(My guess is you wanted to write “Can’t I post any Open Questions I have right now...“, so I will respond to that, but let me know in case I misunderstood)

Nope. My question was literally just whether I can post some open questions I have right now to LessWrong, this sounds like an excellent direction for the website to take.

Heh. I interpreted your question the other way, and my off the cuff answer is "Yes, you can, although it wouldn't automatically get converted into the new format. It would probably be pretty easy to convert into the new format though. But, there's enough pieces still up in the air that I can't make promises about it."

I think the ideal system would be a subquestion Tree. Someone asks a big root question, and people post splits, that divide the question into several smaller ones. People can answer splits of subdivide them. Splits can have a suggested dependence of one split on others. Questions can have many different splits, as people can come up with many different ways of solving the problem.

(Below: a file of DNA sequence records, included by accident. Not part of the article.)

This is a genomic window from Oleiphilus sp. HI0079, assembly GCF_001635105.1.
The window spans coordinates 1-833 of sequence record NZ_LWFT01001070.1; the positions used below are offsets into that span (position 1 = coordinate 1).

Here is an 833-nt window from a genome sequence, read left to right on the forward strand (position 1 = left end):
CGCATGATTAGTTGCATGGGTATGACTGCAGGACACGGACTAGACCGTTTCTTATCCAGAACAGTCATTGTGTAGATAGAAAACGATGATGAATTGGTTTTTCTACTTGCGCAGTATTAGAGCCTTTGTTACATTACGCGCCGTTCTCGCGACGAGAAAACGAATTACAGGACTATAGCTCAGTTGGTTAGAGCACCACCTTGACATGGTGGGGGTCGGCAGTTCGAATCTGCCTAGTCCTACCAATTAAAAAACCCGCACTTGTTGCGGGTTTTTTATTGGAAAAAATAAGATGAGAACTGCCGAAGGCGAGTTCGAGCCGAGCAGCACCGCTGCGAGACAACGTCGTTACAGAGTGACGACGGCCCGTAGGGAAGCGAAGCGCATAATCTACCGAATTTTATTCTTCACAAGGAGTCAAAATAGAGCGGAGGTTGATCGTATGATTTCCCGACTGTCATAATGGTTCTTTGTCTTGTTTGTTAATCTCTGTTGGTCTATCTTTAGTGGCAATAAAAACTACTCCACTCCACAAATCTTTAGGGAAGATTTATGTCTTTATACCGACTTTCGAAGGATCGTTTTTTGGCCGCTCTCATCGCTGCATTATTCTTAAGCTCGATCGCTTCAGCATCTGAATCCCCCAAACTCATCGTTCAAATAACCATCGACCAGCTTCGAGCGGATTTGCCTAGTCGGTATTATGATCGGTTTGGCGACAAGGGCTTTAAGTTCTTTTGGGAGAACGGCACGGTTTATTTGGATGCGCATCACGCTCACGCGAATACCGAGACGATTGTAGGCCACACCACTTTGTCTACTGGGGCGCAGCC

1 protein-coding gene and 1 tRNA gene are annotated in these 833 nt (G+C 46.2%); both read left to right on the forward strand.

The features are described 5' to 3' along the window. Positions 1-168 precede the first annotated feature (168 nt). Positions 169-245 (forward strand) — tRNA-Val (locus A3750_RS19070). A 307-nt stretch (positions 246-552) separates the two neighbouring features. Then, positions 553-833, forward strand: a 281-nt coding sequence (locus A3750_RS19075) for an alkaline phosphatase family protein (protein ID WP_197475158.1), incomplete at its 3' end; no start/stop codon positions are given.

Example of 5 different users working together to solve a problem. Lines labeled with the same user letter are expected to be provided by the same user.

Root Question: What is (2+3)*(4+5)+6*7 (User Z)

Split 1: I know that 2+3=5 (User A)

SubQ 1: What is 4+5 (User A)

Answer: 9 (User B)

SubQ 2: What is 6*7 (User A)

Answer: 42 (User F)

SubQ 3: What is 5*(SubQ 1) (User A)

Answer: 45 (User G)

SubQ 4: What is (SubQ 3)+(SubQ 2) (User A)

Split 2: I know 6*7=42 (User C)

SubQ 1: What is (2+3)*(4+5) (User C)

Subsplit 1: Expand brackets (2+3)*(4+5)=2*4+2*5+3*4+3*5 (User D)

SubSubQ 1: What are 2*4, 2*5, 3*4, 3*5? (User D)

Answer: 2*4=8, 2*5=10, 3*4=12, 3*5=15 (User E)

SubSubQ 2: Whats the sum of the Answers to SubSubQ 1: (User D)

SubQ 2: What is (SubQ 1)+42 (User C)

We've talked about things roughly along these lines. I'm a lot less confident about how the details of this would hash out, but some kind of related questions system that helps you break apart hard problems into easier ones seems like something we'd eventually want.

The UI could easily get too complex and would probably require some effort to get right.